- S. Axelsson, S. Lindberg, and A. Stjernquist-Desatnik, “Outcome of treatment with valacyclovir and prednisone in patients with Bell's palsy,” Annals of Otology, Rhinology and Laryngology, vol. 112, no. 3, pp. 197–201, 2003.
- J. Schirm and P. S. J. Z. Mulkens, “Bell's palsy and herpes simples virus,” Acta Pathologica, Microbiologica, et Immunologica Scandinavica, vol. 105, no. 7–12, pp. 815–823, 1997.
- K. K. Adour, J. M. Ruboyianes, P. G. von Doersten et al., “Bell's palsy treatment with acyclovir and prednisone compared with prednisone alone: a double-blind, randomized, controlled trial,” Annals of Otology, Rhinology and Laryngology, vol. 105, no. 5, pp. 371–378, 1996.
- S. Murakami, M. Mizobuchi, Y. Nakashiro, T. Doi, N. Hato, and N. Yanagihara, “Bell's palsy and herpes simplex virus: identification of viral DNA in endoneurial fluid and muscle,” Annals of Internal Medicine, vol. 124, no. 1, part 1, pp. 27–30, 1996.
- Y. Furuta, S. Fukuda, S. Chida et al., “Reactivation of herpes simplex virus type 1 in patients with Bell’s palsy,” Journal of Medical Virology, vol. 54, pp. 162–166, 1998.
- C. G. Jackson and P. G. von Doersten, “The facial nerve: current trends in diagnosis, treatment, and rehabilitation,” Medical Clinics of North America, vol. 83, no. 1, pp. 179–195, 1999.
- K. K. Adour, “Otological complications of herpes zoster,” Neurology, vol. 35, no. 1, pp. S62–S64, 1994.
- N. Hato, H. Yamada, H. Kohno et al., “Valacyclovir and prednisolone treatment for Bell's palsy: amulticenter, randomized, placebo-controlled study,” Otology & Neurotology, vol. 28, no. 3, pp. 408–413, 2007.
- K. Kawaguchi, H. Inamura, Y. Abe et al., “Reactivation of herpes simplex virus type 1 and varicella-zoster virus and therapeutic effects of combination therapy with prednisolone and valacyclovir in patients with Bell's palsy,” The Laryngoscope, vol. 117, no. 1, pp. 147–156, 2007.
- F. R. Liang, Y. Li, S. G. Yu et al., “A multicentral randomized control study on clinical acupuncture treatment of Bell's palsy,” Journal of Traditional Chinese Medicine, vol. 26, no. 1, pp. 3–7, 2006.
- Y. Qu, “Clinical observation on acupuncture by stages combined with exercise therapy for treatment of Bell palsy at acute stage,” Chinese Acupuncture and Moxibustion, vol. 25, no. 8, pp. 545–547, 2005.
- Y. Li, F. R. Liang, S. G. Yu et al., “Efficacy of acupuncture and moxibustion in treating Bell's palsy: a multicenter randomized controlled trial in China,” Chinese Medical Journal, vol. 117, no. 10, pp. 1502–1506, 2004.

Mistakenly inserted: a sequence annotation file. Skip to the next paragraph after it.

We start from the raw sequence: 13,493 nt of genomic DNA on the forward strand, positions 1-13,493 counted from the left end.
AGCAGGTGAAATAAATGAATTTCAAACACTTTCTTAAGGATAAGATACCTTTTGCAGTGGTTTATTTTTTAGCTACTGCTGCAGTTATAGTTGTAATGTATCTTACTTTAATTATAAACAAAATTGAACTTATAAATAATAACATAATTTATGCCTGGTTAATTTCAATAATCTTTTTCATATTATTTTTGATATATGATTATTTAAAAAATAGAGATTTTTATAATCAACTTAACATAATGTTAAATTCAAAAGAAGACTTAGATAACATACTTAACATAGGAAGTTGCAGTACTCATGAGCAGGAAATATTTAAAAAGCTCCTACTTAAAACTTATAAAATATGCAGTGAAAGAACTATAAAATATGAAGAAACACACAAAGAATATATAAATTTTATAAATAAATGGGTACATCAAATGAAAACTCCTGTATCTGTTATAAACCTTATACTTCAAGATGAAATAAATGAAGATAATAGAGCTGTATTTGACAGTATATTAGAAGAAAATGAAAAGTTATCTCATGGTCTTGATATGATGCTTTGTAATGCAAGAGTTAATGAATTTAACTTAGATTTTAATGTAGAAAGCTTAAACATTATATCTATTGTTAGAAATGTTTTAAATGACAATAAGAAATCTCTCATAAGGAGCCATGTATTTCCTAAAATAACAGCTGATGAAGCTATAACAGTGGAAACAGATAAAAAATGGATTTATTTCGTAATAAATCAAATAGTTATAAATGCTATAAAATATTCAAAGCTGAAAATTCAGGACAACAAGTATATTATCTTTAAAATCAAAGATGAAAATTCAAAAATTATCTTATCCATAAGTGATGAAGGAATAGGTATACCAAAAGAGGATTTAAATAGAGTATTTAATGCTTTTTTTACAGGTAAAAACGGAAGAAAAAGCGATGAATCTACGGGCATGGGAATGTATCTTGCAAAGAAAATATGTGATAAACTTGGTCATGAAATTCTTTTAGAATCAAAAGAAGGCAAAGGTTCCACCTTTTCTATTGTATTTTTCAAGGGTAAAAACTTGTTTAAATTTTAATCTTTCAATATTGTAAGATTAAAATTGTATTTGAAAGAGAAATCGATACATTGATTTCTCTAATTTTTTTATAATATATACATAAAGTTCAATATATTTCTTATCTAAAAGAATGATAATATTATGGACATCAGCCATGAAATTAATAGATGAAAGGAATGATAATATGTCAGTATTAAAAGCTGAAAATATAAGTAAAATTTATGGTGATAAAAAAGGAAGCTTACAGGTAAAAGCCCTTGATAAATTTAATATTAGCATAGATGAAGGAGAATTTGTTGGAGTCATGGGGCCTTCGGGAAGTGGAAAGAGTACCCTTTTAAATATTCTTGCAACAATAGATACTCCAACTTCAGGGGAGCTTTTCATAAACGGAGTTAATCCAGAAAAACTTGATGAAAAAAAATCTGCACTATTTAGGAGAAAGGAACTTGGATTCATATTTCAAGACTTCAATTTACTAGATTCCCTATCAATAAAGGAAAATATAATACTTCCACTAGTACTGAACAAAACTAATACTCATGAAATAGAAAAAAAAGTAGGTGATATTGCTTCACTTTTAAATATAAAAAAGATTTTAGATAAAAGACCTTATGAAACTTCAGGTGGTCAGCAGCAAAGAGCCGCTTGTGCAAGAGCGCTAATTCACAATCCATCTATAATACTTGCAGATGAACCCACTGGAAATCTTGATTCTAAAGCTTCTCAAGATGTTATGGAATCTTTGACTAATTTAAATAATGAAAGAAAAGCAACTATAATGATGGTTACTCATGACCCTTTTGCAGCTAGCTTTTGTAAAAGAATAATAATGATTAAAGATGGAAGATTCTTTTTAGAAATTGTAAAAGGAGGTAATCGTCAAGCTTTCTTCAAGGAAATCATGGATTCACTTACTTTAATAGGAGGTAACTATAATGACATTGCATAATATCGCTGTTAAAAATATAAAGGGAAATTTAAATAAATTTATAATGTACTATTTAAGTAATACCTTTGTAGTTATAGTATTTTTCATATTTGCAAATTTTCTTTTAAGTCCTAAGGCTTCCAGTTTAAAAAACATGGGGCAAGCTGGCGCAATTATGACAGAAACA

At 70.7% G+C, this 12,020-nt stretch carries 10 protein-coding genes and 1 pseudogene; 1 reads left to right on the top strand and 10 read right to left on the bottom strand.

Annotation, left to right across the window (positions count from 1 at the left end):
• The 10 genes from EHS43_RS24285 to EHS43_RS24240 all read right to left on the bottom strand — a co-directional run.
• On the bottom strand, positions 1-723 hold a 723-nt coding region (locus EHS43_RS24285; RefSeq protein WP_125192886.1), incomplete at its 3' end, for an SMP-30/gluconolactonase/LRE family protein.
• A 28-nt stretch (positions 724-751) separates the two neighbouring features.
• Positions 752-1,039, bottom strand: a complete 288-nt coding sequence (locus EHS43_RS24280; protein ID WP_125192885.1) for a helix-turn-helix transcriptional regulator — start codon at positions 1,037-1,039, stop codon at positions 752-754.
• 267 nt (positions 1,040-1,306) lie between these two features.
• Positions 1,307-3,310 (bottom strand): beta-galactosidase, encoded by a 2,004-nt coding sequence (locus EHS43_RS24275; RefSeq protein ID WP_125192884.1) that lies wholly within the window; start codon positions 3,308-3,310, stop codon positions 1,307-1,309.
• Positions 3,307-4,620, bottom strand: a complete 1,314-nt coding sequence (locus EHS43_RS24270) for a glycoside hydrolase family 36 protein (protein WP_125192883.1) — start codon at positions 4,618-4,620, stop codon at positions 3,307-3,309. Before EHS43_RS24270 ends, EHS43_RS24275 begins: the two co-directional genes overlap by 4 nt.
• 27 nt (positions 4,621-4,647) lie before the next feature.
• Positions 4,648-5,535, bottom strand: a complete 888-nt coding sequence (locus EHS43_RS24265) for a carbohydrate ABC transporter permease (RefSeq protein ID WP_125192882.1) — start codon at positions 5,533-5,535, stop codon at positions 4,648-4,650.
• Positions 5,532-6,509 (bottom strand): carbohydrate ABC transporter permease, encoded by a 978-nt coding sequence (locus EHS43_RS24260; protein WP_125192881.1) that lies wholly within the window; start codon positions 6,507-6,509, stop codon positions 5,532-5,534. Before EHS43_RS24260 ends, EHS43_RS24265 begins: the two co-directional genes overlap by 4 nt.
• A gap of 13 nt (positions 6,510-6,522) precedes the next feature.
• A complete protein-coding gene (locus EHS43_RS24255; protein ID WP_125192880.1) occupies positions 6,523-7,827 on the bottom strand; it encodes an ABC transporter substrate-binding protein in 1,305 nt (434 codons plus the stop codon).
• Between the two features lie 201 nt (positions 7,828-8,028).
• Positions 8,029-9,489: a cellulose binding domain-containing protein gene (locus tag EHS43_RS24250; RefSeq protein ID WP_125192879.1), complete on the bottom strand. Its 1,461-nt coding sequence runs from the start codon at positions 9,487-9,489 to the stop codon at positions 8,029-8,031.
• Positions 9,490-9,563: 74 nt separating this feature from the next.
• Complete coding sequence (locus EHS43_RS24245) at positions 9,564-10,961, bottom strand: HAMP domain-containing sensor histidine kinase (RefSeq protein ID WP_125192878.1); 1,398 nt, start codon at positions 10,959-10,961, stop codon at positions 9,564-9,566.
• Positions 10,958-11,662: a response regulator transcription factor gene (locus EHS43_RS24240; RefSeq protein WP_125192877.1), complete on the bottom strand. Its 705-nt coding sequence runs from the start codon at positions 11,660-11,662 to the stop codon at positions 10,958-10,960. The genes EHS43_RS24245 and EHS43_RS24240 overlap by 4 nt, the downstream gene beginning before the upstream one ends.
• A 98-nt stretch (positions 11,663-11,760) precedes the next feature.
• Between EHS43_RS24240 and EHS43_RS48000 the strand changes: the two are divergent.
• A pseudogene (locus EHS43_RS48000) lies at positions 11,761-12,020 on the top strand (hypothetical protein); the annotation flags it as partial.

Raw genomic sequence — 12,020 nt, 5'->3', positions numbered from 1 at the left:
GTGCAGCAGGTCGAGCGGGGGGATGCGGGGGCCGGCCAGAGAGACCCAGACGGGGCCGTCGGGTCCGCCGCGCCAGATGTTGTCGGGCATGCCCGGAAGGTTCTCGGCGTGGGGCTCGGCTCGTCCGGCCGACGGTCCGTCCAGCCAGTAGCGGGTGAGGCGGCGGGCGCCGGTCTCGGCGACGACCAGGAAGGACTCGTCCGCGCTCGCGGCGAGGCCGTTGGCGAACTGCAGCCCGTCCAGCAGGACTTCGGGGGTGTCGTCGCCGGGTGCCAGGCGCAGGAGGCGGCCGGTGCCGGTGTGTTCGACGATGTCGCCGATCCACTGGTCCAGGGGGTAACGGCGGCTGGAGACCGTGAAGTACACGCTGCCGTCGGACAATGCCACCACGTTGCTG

- H. Takahashi, N. Hato, N. Honda et al., “Effects of acyclovir on facial nerve paralysis induced by herpes simplex virus type 1 in mice,” Auris Nasus Larynx, vol. 30, no. 1, pp. 1–5, 2003.
- N. Honda, N. Hato, H. Takahashi et al., “Pathophysiology of facial nerve paralysis induced by herpes simplex virus type 1 infection,” Annals of Otology, Rhinology and Laryngology, vol. 111, no. 7, pp. 616–622, 2002.
- T. Sugita, S. Murakami, N. Yanagihara, Y. Fujiwara, Y. Hirata, and T. Kurata, “Facial nerve paralysis induced by herpes simplex virus in mice: an animal model of acute and transient facial paralysis,” Annals of Otology, Rhinology and Laryngology, vol. 104, no. 7, pp. 574–581, 1995.
- S. Murakami, N. Hato, M. Mizobuchi, T. Doi, and N. Yanagihara, “Role of herpes simplex virus infection in the pathogenesis of facial paralysis in mice,” Annals of Otology, Rhinology and Laryngology, vol. 105, no. 1, pp. 49–53, 1996.
- H. Takahashi, Y. Hitsumoto, N. Honda et al., “Mouse model of Bell's palsy induced by reactivation of herpes simplex virus type 1,” Journal of Neuropathology and Experimental Neurology, vol. 60, no. 6, pp. 621–627, 2001.
- S. G. Yu and Y. Guo, Experimental Acupuncture, Shanghai Science and Technology Press, Shanghai, China, 2009.
- A. Greco, A. Gallo, M. Fusconi, C. Marinelli, G. F. Macri, and M. de Vincentiis, “Bell's palsy and autoimmunity,” Autoimmunity Reviews, vol. 12, no. 2, pp. 323–328, 2012.
- M. Yilmaz, M. Tarakcioglu, N. Bayazit, Y. A. Bayazit, M. Namiduru, and M. Kanlikama, “Serum cytokine levels in bell's palsy,” Journal of the Neurological Sciences, vol. 197, no. 1-2, pp. 69–72, 2002.